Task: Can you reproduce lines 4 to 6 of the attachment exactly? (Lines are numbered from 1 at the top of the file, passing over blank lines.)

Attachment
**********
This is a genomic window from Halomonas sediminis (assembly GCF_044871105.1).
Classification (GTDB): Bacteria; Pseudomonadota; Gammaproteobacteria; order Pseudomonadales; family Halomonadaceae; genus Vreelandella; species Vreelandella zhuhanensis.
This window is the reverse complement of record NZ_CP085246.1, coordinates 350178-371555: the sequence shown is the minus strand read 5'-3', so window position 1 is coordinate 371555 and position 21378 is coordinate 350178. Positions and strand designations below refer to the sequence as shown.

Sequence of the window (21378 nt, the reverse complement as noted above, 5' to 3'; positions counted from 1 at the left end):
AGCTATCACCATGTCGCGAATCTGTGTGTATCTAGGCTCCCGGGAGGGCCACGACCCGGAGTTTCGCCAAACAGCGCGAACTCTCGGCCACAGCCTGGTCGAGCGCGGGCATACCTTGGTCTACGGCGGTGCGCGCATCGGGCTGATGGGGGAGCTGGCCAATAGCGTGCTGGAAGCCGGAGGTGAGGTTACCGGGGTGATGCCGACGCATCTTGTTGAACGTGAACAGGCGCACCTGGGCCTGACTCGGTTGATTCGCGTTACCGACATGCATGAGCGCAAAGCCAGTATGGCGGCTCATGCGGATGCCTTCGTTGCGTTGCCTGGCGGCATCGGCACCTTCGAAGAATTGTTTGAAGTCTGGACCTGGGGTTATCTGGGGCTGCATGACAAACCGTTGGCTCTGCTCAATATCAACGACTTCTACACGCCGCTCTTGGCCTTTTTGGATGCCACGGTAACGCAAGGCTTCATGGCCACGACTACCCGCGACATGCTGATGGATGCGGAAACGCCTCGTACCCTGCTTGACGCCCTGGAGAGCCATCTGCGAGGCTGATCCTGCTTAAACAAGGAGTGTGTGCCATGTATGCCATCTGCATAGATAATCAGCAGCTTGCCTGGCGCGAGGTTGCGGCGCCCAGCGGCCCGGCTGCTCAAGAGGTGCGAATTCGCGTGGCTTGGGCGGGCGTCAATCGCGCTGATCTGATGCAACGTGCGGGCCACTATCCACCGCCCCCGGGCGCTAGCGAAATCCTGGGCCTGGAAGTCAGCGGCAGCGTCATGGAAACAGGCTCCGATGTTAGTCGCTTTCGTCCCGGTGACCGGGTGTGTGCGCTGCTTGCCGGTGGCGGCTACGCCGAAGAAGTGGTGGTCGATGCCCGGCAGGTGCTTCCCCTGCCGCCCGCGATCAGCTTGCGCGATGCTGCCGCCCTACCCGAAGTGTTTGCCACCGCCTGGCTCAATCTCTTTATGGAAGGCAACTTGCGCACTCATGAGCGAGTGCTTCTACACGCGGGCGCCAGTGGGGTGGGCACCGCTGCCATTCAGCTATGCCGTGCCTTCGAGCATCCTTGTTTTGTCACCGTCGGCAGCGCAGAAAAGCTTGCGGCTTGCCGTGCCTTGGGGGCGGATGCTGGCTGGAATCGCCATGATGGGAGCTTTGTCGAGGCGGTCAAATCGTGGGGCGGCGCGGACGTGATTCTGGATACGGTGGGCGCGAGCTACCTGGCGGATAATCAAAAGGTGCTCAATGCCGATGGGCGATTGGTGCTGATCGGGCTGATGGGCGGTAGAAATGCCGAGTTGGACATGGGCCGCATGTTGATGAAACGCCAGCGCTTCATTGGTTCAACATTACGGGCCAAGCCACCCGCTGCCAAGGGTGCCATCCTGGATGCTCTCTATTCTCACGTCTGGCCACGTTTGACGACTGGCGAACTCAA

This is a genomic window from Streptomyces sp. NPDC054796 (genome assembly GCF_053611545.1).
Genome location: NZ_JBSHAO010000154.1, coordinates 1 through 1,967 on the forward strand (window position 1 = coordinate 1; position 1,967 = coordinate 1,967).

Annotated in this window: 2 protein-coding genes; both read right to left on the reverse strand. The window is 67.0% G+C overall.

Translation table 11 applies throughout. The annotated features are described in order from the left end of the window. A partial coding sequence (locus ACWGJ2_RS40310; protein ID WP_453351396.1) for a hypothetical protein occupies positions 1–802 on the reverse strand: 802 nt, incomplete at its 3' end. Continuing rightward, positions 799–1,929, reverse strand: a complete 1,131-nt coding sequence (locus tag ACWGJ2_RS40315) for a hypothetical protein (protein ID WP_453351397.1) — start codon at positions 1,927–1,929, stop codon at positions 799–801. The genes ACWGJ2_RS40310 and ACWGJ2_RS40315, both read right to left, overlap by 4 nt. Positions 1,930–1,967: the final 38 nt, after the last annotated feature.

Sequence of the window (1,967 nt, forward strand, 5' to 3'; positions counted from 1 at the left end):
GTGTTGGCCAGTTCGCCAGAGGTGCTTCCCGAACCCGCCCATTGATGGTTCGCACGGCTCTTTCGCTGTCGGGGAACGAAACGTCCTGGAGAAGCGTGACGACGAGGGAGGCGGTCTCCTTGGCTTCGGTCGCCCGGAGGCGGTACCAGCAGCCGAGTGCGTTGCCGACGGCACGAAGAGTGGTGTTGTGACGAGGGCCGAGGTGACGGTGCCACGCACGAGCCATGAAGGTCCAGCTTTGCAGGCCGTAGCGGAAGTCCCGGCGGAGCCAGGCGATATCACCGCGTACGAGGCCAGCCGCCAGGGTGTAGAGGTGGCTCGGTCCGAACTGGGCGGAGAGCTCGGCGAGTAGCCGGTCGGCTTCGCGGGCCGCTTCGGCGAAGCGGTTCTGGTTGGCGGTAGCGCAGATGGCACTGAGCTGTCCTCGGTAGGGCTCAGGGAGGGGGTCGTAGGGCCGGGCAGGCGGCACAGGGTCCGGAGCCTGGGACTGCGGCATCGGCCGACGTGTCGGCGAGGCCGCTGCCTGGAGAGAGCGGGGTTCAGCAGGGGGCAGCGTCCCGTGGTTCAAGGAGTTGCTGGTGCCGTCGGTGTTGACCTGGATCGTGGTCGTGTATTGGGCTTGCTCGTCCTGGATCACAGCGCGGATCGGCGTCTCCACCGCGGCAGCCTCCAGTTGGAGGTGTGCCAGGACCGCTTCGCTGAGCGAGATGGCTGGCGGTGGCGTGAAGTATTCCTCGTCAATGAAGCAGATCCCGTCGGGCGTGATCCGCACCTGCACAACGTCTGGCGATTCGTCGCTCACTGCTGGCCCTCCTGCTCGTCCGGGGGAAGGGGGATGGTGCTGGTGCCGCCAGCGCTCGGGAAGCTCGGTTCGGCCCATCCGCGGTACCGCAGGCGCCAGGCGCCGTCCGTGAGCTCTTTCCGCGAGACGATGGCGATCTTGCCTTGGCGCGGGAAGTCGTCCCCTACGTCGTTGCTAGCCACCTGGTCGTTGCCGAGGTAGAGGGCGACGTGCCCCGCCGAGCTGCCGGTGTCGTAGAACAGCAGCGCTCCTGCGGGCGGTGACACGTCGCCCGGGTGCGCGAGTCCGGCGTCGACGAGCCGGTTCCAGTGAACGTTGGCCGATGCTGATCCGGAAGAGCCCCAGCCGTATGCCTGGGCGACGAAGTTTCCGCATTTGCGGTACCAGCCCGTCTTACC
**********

Sequence of the window (21378 nt, the reverse complement as noted above, 5' to 3'; positions counted from 1 at the left end):
AGCTATCACCATGTCGCGAATCTGTGTGTATCTAGGCTCCCGGGAGGGCCACGACCCGGAGTTTCGCCAAACAGCGCGAACTCTCGGCCACAGCCTGGTCGAGCGCGGGCATACCTTGGTCTACGGCGGTGCGCGCATCGGGCTGATGGGGGAGCTGGCCAATAGCGTGCTGGAAGCCGGAGGTGAGGTTACCGGGGTGATGCCGACGCATCTTGTTGAACGTGAACAGGCGCACCTGGGCCTGACTCGGTTGATTCGCGTTACCGACATGCATGAGCGCAAAGCCAGTATGGCGGCTCATGCGGATGCCTTCGTTGCGTTGCCTGGCGGCATCGGCACCTTCGAAGAATTGTTTGAAGTCTGGACCTGGGGTTATCTGGGGCTGCATGACAAACCGTTGGCTCTGCTCAATATCAACGACTTCTACACGCCGCTCTTGGCCTTTTTGGATGCCACGGTAACGCAAGGCTTCATGGCCACGACTACCCGCGACATGCTGATGGATGCGGAAACGCCTCGTACCCTGCTTGACGCCCTGGAGAGCCATCTGCGAGGCTGATCCTGCTTAAACAAGGAGTGTGTGCCATGTATGCCATCTGCATAGATAATCAGCAGCTTGCCTGGCGCGAGGTTGCGGCGCCCAGCGGCCCGGCTGCTCAAGAGGTGCGAATTCGCGTGGCTTGGGCGGGCGTCAATCGCGCTGATCTGATGCAACGTGCGGGCCACTATCCACCGCCCCCGGGCGCTAGCGAAATCCTGGGCCTGGAAGTCAGCGGCAGCGTCATGGAAACAGGCTCCGATGTTAGTCGCTTTCGTCCCGGTGACCGGGTGTGTGCGCTGCTTGCCGGTGGCGGCTACGCCGAAGAAGTGGTGGTCGATGCCCGGCAGGTGCTTCCCCTGCCGCCCGCGATCAGCTTGCGCGATGCTGCCGCCCTACCCGAAGTGTTTGCCACCGCCTGGCTCAATCTCTTTATGGAAGGCAACTTGCGCACTCATGAGCGAGTGCTTCTACACGCGGGCGCCAGTGGGGTGGGCACCGCTGCCATTCAGCTATGCCGTGCCTTCGAGCATCCTTGTTTTGTCACCGTCGGCAGCGCAGAAAAGCTTGCGGCTTGCCGTGCCTTGGGGGCGGATGCTGGCTGGAATCGCCATGATGGGAGCTTTGTCGAGGCGGTCAAATCGTGGGGCGGCGCGGACGTGATTCTGGATACGGTGGGCGCGAGCTACCTGGCGGATAATCAAAAGGTGCTCAATGCCGATGGGCGATTGGTGCTGATCGGGCTGATGGGCGGTAGAAATGCCGAGTTGGACATGGGCCGCATGTTGATGAAACGCCAGCGCTTCATTGGTTCAACATTACGGGCCAAGCCACCCGCTGCCAAGGGTGCCATCCTGGATGCTCTCTATTCTCACGTCTGGCCACGTTTGACGACTGGCGAACTCAA

This is a genomic window from Streptomyces sp. NPDC054796 (genome assembly GCF_053611545.1).